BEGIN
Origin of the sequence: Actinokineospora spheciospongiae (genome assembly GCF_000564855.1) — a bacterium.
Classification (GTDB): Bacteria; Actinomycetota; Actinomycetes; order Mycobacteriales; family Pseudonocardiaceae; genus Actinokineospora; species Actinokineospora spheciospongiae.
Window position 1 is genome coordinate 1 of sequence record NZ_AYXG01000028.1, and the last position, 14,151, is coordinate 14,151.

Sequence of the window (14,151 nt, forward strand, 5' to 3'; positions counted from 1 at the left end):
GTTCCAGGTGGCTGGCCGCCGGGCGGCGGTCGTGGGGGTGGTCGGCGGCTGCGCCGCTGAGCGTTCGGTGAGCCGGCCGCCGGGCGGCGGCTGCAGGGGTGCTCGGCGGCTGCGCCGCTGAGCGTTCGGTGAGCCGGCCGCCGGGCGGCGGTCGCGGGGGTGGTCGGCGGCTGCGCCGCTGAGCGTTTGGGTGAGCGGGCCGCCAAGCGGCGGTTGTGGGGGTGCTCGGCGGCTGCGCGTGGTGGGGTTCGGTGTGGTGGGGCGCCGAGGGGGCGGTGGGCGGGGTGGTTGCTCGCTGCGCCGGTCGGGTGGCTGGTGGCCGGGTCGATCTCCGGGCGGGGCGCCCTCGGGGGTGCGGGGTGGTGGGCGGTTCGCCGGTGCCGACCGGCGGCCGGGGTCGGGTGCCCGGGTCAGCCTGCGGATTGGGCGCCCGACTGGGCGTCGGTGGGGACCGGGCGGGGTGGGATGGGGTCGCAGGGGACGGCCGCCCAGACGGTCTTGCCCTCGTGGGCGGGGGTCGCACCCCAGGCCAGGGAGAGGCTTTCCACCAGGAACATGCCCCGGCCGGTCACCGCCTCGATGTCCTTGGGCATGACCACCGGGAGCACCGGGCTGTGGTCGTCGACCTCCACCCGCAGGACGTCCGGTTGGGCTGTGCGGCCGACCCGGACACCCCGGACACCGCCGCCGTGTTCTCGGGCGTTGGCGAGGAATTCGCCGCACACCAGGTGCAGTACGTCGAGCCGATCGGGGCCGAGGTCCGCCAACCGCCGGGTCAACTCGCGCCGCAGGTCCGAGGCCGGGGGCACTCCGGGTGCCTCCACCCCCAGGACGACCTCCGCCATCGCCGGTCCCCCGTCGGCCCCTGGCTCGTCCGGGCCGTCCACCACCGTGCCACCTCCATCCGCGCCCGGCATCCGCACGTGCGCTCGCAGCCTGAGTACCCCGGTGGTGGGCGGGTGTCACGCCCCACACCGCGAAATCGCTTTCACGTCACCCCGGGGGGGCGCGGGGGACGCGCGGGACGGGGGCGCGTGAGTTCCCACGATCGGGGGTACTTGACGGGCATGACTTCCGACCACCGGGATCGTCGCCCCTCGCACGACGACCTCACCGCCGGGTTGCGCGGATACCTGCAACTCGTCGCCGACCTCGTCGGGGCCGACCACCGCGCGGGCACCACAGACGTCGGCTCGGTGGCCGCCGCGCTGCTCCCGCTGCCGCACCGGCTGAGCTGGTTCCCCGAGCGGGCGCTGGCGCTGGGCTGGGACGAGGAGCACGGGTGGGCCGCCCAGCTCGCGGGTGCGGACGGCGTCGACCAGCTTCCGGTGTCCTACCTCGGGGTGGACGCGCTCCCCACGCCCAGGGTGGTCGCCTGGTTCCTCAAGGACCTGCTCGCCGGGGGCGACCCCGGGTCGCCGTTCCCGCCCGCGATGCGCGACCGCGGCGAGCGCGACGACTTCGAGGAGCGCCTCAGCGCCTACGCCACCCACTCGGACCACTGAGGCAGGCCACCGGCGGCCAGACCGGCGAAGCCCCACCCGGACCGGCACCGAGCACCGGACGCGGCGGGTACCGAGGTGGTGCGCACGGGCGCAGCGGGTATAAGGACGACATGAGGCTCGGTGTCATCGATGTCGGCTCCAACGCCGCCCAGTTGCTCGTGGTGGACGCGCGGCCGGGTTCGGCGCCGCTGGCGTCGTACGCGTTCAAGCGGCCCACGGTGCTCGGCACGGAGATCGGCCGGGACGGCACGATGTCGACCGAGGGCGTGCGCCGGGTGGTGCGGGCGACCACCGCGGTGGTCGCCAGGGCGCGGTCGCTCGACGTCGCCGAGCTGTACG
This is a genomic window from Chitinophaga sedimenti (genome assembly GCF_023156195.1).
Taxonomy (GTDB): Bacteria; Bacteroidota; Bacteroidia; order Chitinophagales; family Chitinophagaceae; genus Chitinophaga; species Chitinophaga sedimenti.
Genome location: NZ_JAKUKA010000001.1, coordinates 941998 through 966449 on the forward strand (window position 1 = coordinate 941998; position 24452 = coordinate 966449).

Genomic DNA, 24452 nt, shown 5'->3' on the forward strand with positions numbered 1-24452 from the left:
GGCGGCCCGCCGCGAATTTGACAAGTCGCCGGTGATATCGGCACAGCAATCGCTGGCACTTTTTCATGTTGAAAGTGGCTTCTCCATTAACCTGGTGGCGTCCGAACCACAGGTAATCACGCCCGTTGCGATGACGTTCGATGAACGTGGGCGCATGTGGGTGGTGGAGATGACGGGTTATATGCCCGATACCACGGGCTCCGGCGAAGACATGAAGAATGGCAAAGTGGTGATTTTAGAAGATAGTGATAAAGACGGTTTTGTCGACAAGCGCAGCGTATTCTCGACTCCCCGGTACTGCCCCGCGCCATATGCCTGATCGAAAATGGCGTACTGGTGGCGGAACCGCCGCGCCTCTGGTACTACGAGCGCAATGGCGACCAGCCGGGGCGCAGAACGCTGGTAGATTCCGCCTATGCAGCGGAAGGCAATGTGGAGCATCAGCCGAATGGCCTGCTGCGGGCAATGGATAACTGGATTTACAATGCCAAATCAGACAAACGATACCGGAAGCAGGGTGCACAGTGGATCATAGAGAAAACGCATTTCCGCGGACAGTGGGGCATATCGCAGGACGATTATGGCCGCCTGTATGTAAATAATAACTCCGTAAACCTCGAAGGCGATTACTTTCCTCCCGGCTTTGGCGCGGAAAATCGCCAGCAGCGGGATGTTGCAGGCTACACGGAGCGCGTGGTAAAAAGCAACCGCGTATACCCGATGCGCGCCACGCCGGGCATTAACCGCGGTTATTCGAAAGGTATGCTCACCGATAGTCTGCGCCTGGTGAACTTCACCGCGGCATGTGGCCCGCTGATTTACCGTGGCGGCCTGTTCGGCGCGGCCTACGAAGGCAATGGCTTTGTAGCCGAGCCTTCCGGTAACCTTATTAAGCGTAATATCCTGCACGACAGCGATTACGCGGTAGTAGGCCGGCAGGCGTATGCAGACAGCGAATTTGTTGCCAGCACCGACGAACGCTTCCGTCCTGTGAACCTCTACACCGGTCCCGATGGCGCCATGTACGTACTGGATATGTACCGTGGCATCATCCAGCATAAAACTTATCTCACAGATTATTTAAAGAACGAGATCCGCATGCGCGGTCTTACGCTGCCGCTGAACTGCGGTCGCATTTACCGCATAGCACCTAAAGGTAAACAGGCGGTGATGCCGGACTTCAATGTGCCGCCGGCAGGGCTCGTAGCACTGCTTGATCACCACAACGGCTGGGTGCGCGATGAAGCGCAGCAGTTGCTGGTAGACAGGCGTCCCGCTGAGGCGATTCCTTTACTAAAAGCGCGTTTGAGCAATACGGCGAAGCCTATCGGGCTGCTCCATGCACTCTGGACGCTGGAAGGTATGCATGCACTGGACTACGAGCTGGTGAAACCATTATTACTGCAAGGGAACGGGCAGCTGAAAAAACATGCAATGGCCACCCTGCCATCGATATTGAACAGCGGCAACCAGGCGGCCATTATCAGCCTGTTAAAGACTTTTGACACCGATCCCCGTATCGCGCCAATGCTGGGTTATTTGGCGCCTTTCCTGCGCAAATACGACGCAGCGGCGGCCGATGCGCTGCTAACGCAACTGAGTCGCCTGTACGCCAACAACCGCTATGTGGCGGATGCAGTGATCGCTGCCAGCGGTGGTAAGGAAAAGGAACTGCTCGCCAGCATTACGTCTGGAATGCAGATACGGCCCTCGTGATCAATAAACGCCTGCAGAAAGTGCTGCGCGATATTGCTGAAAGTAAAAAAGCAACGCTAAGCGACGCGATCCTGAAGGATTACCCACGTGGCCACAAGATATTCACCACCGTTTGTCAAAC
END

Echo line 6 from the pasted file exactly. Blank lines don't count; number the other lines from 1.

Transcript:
This is a genomic window from Chitinophaga sedimenti (genome assembly GCF_023156195.1).